Julian C. Chambliss : Curriculum Vitae
The 100 Greatest Black Comic Book Characters, Rowman & Littlefield Publishers (Under Contract Expected Publication 2020).
Assembling the Marvel Cinematic Universe: Essays on the Social, Cultural and Geopolitical Domain edited by Julian C. Chambliss, William Svitavsky, and Daniel Fandino (Jefferson, N.C.: McFarland,
Cities Imagined: The African Diaspora in Media and History edited by Walter Greason and Julian C. Chambliss (Dubuque, IA: Kendall Hunt Publishing, 2018).
Ages of Heroes, Eras of Men: Superheroes and the American Experience edited by Julian C. Chambliss, William Svitavsky, and Thomas C. Donaldson (Newcastle Upon Tyne, UK: Cambridge Scholars Publishing, September 2014).
Ages of Heroes, Eras of Men: Superheroes and the American Experience edited by Julian C. Chambliss, William Svitavsky, and Thomas C. Donaldson (Newcastle Upon Tyne, UK: Cambridge Scholars Publishing, September 2013).
“A Different Nation: Continuing a Legacy of Decolonization in Black Panther,” in Ages of the Black Panther edited by Joseph J. Darowski (Jefferson, N.C: McFarland, 2019). Forthcoming.
Zeynep Teymuroglu and Julian C. Chambliss, “Forecasting the Gap: A Linear Regression Method with Historical Dataset” in Mathematics and Social Justice: Perspectives and Resources for the College Classroom edited by Lily Khadjavi and Gizem Karaali. Forthcoming.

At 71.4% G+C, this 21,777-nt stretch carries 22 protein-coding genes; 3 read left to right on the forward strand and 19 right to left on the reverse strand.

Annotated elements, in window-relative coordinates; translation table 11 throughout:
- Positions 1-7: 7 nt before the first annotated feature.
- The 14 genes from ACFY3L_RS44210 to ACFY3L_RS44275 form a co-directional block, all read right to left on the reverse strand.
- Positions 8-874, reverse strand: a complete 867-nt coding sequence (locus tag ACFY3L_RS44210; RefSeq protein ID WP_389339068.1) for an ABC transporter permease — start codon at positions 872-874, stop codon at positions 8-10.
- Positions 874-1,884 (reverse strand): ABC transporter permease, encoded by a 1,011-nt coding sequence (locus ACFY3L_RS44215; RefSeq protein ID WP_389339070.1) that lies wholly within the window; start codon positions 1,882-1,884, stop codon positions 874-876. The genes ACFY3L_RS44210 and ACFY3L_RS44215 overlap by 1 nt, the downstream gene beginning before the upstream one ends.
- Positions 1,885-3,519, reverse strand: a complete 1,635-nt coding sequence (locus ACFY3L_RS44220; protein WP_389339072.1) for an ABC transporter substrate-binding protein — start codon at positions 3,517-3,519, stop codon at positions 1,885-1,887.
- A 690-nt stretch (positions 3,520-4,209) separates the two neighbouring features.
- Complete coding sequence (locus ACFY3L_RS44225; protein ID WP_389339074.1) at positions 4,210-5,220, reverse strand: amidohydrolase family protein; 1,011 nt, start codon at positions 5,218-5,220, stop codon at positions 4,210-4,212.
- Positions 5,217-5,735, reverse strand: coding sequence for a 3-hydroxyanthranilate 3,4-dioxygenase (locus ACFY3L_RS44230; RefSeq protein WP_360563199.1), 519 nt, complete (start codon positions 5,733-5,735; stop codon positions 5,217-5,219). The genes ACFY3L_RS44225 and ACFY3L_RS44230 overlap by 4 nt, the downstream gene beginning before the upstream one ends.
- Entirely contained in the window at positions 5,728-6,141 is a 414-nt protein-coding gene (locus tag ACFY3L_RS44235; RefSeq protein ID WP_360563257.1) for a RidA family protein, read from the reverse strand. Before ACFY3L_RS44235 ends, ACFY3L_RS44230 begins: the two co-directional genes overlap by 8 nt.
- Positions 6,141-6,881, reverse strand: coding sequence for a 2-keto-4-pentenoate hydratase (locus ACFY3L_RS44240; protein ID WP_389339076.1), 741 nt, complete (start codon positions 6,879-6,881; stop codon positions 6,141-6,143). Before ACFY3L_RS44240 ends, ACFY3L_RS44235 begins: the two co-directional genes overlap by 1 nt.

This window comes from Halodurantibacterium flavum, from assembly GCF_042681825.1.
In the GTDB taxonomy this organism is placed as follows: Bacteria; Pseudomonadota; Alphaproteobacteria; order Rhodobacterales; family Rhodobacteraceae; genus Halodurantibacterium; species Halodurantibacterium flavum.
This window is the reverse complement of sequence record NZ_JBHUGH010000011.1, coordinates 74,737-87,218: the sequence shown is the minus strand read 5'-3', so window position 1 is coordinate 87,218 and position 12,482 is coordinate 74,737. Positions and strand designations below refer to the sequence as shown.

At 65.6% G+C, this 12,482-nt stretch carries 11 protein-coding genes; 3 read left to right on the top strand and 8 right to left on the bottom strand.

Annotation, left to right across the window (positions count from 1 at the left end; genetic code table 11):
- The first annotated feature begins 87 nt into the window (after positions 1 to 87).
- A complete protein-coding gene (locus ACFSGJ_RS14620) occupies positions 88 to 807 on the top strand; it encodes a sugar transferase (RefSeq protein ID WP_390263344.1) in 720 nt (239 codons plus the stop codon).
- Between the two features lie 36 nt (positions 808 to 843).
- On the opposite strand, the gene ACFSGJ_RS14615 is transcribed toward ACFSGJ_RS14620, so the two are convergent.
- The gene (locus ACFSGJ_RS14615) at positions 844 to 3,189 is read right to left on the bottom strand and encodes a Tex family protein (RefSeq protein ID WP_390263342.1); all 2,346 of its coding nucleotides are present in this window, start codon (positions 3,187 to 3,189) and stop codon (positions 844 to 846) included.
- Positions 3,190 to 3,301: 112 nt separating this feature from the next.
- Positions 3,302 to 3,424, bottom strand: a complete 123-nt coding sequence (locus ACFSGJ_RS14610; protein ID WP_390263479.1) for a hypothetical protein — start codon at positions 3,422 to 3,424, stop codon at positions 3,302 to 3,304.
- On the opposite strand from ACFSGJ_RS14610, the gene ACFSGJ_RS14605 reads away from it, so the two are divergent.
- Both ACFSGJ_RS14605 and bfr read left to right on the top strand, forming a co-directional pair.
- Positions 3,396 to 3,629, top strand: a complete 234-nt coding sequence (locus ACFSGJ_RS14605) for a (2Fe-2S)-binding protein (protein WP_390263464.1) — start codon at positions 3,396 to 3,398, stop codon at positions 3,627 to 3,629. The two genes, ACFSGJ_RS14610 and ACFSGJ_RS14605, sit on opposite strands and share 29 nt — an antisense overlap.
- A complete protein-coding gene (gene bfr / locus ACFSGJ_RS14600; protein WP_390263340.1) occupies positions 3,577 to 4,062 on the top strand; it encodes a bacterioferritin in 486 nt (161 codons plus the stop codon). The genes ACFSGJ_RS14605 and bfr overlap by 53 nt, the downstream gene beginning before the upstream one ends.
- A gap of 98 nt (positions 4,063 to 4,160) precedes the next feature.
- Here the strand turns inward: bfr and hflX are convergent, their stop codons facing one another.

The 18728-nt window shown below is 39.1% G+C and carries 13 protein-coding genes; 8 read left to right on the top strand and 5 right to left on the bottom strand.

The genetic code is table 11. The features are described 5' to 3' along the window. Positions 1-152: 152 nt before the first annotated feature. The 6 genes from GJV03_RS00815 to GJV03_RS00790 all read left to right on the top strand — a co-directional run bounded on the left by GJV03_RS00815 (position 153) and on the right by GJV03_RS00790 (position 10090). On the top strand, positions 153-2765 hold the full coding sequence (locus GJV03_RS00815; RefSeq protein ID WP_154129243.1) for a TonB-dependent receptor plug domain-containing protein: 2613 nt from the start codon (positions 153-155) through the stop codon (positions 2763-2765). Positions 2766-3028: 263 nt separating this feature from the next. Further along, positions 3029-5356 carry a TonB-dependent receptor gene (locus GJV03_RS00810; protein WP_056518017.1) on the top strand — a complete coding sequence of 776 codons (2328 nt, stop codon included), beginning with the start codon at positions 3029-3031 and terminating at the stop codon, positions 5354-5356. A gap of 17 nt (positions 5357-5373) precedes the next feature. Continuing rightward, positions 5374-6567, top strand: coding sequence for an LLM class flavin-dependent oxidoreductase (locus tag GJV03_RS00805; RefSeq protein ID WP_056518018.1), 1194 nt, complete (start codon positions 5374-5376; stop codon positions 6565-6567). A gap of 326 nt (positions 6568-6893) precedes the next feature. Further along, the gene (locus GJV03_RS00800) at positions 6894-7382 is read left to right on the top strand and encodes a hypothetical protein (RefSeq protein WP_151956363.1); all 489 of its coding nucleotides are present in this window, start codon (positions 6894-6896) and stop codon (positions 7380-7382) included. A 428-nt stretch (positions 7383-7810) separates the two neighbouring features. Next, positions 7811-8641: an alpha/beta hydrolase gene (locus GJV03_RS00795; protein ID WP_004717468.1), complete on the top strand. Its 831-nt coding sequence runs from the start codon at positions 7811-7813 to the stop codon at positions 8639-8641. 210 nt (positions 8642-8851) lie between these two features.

“Don’t Call Them Memorials,” in Controversial Monuments and Memorials: A Guide for Community Leaders edited by David Allison (Lanham: Rowman & Littlefield Publishers, 2018).
Julian C. Chambliss and Michael Gunter, “Understanding Our Urban Environment Better,” in Teaching Education for Sustainable Development at University Level edited by Walter Leal Filho and Paul Pace (Springer International Publishing, 2016).
“Archetype or Token?: The Challenge of the Black Panther,” in Marvel Comics into Film: Essays on Adaptations Since the 1940s edited by Matthew McEniry, Robert Moses Peaslee and Robert G. Weiner (Jefferson, N.C.: McFarland, 2016).
“War Machine: Blackness, Power, and Identity in Iron Man,” in The Ages of Iron Man: Essays on the Armored Avenger in Changing Times edited by Joseph J. Darowski (Jefferson, N.C: McFarland, 2015).
“Upgrading the Cold War Framework: Iron Man, the Military Industrial Complex and American Defense,” in Ages of Heroes, Eras of Men: Superheroes and the American Experience edited by Julian C. Chambliss, William Svitavsky, and Thomas C. Donaldson (Newcastle Upon Tyne, UK: Cambridge Scholars Publishing, September 2013).